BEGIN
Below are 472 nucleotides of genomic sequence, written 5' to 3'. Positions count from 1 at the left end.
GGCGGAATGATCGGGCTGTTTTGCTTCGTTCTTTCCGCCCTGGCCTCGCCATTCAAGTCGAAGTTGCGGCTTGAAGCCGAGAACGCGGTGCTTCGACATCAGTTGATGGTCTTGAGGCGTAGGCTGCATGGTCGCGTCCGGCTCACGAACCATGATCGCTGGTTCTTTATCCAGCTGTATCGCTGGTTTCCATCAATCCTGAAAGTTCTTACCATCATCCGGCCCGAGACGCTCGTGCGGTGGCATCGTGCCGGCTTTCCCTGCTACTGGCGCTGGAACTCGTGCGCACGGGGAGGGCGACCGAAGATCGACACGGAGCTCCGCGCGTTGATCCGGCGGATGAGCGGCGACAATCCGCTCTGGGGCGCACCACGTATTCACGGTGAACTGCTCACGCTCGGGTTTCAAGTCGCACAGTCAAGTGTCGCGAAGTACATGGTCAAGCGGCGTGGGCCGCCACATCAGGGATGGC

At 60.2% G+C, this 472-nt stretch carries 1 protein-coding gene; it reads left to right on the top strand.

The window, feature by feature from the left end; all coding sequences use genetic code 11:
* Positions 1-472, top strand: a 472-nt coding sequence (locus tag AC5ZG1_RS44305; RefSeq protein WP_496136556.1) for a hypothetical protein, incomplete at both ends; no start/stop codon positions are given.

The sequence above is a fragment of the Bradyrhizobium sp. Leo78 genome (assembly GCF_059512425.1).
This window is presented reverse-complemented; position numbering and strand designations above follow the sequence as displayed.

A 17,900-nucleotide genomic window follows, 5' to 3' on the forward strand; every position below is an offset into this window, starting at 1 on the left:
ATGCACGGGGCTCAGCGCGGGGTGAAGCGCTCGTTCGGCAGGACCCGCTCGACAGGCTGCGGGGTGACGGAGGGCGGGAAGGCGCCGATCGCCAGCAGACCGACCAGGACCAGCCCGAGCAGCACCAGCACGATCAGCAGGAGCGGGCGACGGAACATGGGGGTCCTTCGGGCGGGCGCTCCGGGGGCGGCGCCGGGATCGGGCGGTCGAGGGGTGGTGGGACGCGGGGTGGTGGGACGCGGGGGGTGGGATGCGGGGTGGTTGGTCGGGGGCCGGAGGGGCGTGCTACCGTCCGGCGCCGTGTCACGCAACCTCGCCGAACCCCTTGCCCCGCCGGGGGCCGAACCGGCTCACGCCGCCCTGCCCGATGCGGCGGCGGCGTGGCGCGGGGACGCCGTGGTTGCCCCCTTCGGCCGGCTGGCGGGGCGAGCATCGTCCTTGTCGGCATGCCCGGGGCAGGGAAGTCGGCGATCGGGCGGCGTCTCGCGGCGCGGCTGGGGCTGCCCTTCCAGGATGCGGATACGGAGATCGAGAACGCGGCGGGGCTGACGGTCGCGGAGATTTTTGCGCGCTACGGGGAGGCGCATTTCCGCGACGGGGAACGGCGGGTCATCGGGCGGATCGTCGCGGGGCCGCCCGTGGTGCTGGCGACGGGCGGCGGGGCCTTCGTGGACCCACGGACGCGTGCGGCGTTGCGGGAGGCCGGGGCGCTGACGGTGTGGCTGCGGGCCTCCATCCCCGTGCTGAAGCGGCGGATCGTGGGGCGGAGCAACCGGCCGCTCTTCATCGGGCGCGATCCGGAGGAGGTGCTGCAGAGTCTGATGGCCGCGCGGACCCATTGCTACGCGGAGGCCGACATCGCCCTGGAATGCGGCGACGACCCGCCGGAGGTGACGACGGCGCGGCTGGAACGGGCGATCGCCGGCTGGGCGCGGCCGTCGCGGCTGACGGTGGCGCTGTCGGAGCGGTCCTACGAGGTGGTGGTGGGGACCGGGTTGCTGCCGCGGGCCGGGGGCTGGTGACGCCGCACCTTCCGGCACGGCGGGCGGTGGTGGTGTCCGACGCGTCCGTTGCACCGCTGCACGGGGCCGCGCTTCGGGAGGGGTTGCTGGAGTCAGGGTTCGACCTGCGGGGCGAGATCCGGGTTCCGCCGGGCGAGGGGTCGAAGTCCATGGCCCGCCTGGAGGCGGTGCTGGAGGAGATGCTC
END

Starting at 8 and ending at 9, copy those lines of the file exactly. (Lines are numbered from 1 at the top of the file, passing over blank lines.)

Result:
A 17,900-nucleotide genomic window follows, 5' to 3' on the forward strand; every position below is an offset into this window, starting at 1 on the left:
ATGCACGGGGCTCAGCGCGGGGTGAAGCGCTCGTTCGGCAGGACCCGCTCGACAGGCTGCGGGGTGACGGAGGGCGGGAAGGCGCCGATCGCCAGCAGACCGACCAGGACCAGCCCGAGCAGCACCAGCACGATCAGCAGGAGCGGGCGACGGAACATGGGGGTCCTTCGGGCGGGCGCTCCGGGGGCGGCGCCGGGATCGGGCGGTCGAGGGGTGGTGGGACGCGGGGTGGTGGGACGCGGGGGGTGGGATGCGGGGTGGTTGGTCGGGGGCCGGAGGGGCGTGCTACCGTCCGGCGCCGTGTCACGCAACCTCGCCGAACCCCTTGCCCCGCCGGGGGCCGAACCGGCTCACGCCGCCCTGCCCGATGCGGCGGCGGCGTGGCGCGGGGACGCCGTGGTTGCCCCCTTCGGCCGGCTGGCGGGGCGAGCATCGTCCTTGTCGGCATGCCCGGGGCAGGGAAGTCGGCGATCGGGCGGCGTCTCGCGGCGCGGCTGGGGCTGCCCTTCCAGGATGCGGATACGGAGATCGAGAACGCGGCGGGGCTGACGGTCGCGGAGATTTTTGCGCGCTACGGGGAGGCGCATTTCCGCGACGGGGAACGGCGGGTCATCGGGCGGATCGTCGCGGGGCCGCCCGTGGTGCTGGCGACGGGCGGCGGGGCCTTCGTGGACCCACGGACGCGTGCGGCGTTGCGGGAGGCCGGGGCGCTGACGGTGTGGCTGCGGGCCTCCATCCCCGTGCTGAAGCGGCGGATCGTGGGGCGGAGCAACCGGCCGCTCTTCATCGGGCGCGATCCGGAGGAGGTGCTGCAGAGTCTGATGGCCGCGCGGACCCATTGCTACGCGGAGGCCGACATCGCCCTGGAATGCGGCGACGACCCGCCGGAGGTGACGACGGCGCGGCTGGAACGGGCGATCGCCGGCTGGGCGCGGCCGTCGCGGCTGACGGTGGCGCTGTCGGAGCGGTCCTACGAGGTGGTGGTGGGGACCGGGTTGCTGCCGCGGGCCGGGGGCTGGTGACGCCGCACCTTCCGGCACGGCGGGCGGTGGTGGTGTCCGACGCGTCCGTTGCACCGCTGCACGGGGCCGCGCTTCGGGAGGGGTTGCTGGAGTCAGGGTTCGACCTGCGGGGCGAGATCCGGGTTCCGCCGGGCGAGGGGTCGAAGTCCATGGCCCGCCTGGAGGCGGTGCTGGAGGAGATGCTC